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Z-no-digital
Tall order

Jared and Lesley Cronquist team up to clean the second-story windows on a South Elm Street building in Greensboro on Tuesday. Their company, A Greener Clean, makes its own environmentally friendly products to use on jobs. “It’s good weather for window washing. It’s not too hot and pollen season is over” Jared said.


Z-no-digital
Student archaeologists uncover a tavern at Brunswick Town

WILMINGTON — An excavation is subtly shifting the story of colonial Brunswick Town, on the west bank of the Cape Fear River.

For the fifth summer in a row, East Carolina’s Archaeology Field School is working at Brunswick Town-Fort Anderson State Historic Site, off N.C. 133 between Wilmington and Southport.

In past summers, student archaeologists have dug at the old waterfront, in the vicinity of colonial merchant William Dry’s wharf, and have uncovered a bakery oven, said site manager Jim McKee.

This summer, however, the school is unearthing a probable tavern.

“We’ve uncovered a lot of bottle glass, pipe bulbs and stems, a lot of drinking vessels and stoneware — the kind of stuff you’d find at a tavern,” said Charles R. Ewen, an ECU professor of anthropology and supervisor for the project.

Dating the 15-by-25 foot structure has proved elusive, Ewen said, but he guesses it could have been active from the 1740s to the 1760s.

The tavern is a bit of a surprise, McKee noted, since it does not appear on Claude Joseph Sauthier’s 1769 map of Brunswick Town. Ewen speculates that it might have burned down before the map was drawn. An Irish halfpenny, dated 1766, found at the tavern site might suggest how late the building was there.

The tavern is rather unusual in other ways. Unlike most buildings in the town, its short side faces the street while its long side faces the river, McKee said.

Also, the foundations are built of brick — unlike almost every other structure in Brunswick Town, where foundations were built of ballast stone.

Settled by South Carolina planter Maurice Moore in 1726, Brunswick Town became port of entry for Southeastern North Carolina and prospered during the Colonial era as a shipping point for “naval stores” — tar, pitch and turpentine. Brunswick Town was burned by British soldiers in 1776.


Crime
4-year-old dies in Guilford County crash; mother faces several charges

WHITSETT A 4-year-old died after a single-car crash Sunday, and her mother, who was driving, is charged in the girl’s death.

Sara Lindsey Mcglynn, 35, of Whitsett, was northbound in a 2014 Chrysler minivan on N.C. 61 near Homeview Road in Guilford County, the Highway Patrol said in a news release.

About 6:30 p.m., the minivan traveled off the road to the right and Mcglynn overcorrected, crossing the center line and running off the road to the left, according to the release.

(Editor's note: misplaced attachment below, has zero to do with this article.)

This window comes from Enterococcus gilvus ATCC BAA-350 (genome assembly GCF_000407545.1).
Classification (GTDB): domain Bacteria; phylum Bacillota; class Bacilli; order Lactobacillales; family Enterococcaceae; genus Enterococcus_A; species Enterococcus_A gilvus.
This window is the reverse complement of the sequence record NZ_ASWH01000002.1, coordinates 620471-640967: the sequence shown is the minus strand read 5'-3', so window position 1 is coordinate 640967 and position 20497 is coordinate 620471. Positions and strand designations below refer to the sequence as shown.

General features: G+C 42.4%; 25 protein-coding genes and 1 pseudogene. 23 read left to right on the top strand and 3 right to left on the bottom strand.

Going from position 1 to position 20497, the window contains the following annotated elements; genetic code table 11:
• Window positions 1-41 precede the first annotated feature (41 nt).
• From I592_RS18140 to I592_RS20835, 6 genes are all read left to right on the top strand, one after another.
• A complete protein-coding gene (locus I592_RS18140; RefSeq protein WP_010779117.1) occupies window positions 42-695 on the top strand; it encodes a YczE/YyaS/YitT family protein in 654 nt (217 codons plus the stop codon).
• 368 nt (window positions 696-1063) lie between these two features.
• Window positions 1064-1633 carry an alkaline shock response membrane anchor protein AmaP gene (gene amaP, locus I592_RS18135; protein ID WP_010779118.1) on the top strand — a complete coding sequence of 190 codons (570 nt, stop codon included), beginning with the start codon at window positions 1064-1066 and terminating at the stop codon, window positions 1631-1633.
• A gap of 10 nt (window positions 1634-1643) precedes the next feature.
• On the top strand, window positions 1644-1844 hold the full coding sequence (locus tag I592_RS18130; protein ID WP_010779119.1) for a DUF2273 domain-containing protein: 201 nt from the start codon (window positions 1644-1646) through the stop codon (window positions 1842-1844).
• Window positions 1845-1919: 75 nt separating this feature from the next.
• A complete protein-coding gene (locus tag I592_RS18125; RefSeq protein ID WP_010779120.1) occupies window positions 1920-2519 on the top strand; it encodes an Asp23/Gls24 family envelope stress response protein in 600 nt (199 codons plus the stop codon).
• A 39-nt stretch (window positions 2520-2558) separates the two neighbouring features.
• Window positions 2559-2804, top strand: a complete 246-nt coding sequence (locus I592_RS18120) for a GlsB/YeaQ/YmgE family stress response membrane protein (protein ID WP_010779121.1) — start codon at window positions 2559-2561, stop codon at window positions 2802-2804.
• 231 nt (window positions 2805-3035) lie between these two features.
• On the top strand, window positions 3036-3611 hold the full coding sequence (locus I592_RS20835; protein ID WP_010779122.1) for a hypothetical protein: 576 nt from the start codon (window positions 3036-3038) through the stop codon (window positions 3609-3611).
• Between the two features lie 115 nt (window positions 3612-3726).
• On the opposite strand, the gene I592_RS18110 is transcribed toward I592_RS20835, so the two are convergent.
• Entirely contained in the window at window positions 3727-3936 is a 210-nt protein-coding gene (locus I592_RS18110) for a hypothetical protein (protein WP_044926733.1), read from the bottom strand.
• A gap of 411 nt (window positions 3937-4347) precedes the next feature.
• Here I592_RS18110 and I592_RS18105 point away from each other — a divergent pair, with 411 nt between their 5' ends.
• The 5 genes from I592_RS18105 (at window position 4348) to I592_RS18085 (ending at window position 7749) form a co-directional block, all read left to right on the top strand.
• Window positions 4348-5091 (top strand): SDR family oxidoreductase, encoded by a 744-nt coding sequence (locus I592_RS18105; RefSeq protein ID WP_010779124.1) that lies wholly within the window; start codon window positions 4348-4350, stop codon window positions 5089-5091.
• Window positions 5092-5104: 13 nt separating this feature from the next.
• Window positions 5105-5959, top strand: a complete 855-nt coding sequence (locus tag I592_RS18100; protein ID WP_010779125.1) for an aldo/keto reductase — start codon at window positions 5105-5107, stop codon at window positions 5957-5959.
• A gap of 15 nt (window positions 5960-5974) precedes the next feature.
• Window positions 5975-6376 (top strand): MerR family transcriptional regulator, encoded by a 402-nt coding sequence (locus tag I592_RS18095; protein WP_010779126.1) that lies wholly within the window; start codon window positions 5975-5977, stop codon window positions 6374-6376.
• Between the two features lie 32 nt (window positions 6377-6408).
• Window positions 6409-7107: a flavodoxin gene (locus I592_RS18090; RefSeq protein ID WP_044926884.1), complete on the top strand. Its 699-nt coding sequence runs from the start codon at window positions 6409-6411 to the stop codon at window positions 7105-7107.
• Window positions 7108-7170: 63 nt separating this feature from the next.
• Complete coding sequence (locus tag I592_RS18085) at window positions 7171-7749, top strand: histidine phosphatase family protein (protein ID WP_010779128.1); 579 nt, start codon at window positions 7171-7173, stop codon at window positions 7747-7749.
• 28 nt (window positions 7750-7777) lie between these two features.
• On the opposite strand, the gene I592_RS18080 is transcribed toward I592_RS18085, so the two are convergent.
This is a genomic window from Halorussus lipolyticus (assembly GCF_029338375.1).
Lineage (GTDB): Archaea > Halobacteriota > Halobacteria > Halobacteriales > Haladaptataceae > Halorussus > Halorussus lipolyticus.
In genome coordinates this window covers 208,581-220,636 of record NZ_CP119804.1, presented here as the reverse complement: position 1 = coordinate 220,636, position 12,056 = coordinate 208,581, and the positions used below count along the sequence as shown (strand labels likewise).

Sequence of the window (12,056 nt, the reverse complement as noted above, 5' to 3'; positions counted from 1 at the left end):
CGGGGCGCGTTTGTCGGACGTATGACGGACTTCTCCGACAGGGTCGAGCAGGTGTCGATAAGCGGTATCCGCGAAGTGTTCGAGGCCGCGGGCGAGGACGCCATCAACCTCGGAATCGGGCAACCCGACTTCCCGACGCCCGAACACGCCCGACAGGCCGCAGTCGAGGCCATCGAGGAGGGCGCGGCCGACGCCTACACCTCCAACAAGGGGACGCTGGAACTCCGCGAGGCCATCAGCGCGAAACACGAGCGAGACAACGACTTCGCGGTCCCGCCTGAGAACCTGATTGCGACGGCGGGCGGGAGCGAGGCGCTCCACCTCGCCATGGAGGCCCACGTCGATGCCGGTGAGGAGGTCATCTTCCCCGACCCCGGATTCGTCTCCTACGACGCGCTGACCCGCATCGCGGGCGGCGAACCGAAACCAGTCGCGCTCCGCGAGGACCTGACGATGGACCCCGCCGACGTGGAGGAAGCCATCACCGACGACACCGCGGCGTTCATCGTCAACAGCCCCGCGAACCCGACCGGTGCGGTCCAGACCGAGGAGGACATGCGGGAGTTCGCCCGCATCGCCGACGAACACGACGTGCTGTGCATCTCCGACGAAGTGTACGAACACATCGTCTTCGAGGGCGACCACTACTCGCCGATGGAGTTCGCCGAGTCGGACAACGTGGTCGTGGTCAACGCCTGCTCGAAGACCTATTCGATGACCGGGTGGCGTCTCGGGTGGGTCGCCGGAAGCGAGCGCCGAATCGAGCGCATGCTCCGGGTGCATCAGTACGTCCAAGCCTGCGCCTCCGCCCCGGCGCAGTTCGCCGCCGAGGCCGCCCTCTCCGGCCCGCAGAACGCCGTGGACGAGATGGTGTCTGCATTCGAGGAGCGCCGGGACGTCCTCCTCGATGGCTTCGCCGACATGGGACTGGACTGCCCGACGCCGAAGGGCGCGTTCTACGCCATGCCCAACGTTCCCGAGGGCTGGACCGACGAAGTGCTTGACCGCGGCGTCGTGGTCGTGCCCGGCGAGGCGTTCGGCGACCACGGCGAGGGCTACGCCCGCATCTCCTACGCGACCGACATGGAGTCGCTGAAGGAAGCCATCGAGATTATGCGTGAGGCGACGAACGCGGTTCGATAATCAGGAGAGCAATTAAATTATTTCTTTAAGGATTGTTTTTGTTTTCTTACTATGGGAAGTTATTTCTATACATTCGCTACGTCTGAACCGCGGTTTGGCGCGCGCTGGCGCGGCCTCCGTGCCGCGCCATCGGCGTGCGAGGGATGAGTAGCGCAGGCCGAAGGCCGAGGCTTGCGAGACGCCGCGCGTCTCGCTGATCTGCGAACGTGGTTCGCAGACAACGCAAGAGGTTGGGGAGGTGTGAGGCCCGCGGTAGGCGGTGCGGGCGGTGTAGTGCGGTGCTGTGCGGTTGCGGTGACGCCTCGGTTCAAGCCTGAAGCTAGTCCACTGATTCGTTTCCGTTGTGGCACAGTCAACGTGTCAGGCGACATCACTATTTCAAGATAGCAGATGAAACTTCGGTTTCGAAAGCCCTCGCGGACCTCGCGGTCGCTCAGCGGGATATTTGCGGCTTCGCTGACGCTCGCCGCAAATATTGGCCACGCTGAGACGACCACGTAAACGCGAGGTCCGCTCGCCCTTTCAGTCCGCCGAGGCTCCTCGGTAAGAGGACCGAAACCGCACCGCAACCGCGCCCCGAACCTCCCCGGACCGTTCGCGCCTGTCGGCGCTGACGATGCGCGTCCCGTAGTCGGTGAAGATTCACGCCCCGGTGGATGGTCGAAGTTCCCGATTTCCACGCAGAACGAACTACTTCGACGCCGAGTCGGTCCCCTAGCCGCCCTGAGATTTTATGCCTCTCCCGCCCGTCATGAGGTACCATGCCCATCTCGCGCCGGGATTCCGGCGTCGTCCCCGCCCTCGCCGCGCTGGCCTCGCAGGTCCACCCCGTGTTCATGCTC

The minivan struck a concrete drainage ditch and then a concrete wall at the drainage pipe for a private driveway. It came to rest on the southbound shoulder.

The girl, Madeline Fichack of Whitsett, was sitting on the passenger side of the second row and was improperly restrained, according to the release. She was taken to Moses Cone Hospital, where she died, authorities said.

Mcglynn and two other passengers, Madeline’s 2-year-old and 8-year-old siblings, suffered minor injuries and also were taken to the hospital.

Mcglynn is charged with misdemeanor death by motor vehicle, having no operator’s license, child restraint violation, driving left-of-center and reckless driving.

Troopers said drug impairment is suspected and are awaiting toxicology test results.


Z-no-digital
No BET on prison TV: Inmate sues for discrimination

RALEIGH — A inmate in Columbus County has filed a federal lawsuit arguing his prison violates his constitutional rights by banning BET and other cable TV channels aimed at African-American viewers.

Maurice Williamson, who is serving a 12-year-sentence as a habitual felon at Tabor Correctional Institution in West Tabor City, sued N.C. Director of Prisons Kenneth Lassiter and other state officials in U.S. District Court in Raleigh.

His complaint said black inmates in Tabor City submitted a petition in April asking that BET be played on prison televisions but have been denied the privilege. Networks such as TNT, AMC and Fox Discovery are allowed but geared toward white audiences, he said, which amounts to “an advantage or favor ... to some and not others.”

He asks “that black networks be granted and treated no different than they treat the other networks.”

On its website, the state Department of Public Safety says medium-custody inmates like Williamson share one television in each dorm wing, which houses 32 people. Programs are chosen by inmates and approved by staff.

In a response to a grievance Williamson filed in April, DPS staff said BET is forbidden because of “graphical content and violence,” which applies to other banned channels.

“The channel being banned has nothing to do with any of the classifications in which you speak,” wrote Michael B. McPherson in April. “Furthermore, there would be a valid complaint by others if the (BET) channel was offered due to it not being for all audiences and just a specific race.”

Another DPS staffer, Patricia Alston, dismissed Williamson’s April grievance because complaints only apply to food, clothing and medical care rather than a privilege such as television.

But in his lawsuit, Williamson argues that plenty of programs now allowed — “American Horror Story” or “Breaking Bad” — are just as graphic as anything aired on BET.